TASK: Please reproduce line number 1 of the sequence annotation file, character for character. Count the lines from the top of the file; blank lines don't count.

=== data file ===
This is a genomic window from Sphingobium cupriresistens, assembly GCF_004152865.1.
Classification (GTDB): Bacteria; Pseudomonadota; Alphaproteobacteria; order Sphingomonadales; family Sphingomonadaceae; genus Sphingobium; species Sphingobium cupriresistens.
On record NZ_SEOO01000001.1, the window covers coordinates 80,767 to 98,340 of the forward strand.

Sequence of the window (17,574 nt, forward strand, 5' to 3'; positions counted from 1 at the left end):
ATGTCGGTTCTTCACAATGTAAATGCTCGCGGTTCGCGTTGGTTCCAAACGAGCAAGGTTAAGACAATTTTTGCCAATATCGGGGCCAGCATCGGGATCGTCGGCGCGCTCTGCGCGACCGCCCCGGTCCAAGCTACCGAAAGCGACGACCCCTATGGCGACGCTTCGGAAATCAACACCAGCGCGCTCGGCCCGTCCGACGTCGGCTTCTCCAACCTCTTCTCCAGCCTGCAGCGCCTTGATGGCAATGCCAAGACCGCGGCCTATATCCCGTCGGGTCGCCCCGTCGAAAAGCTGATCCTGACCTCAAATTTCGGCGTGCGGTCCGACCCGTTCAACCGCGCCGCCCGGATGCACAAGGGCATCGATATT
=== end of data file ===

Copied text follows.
This is a genomic window from Sphingobium cupriresistens, assembly GCF_004152865.1.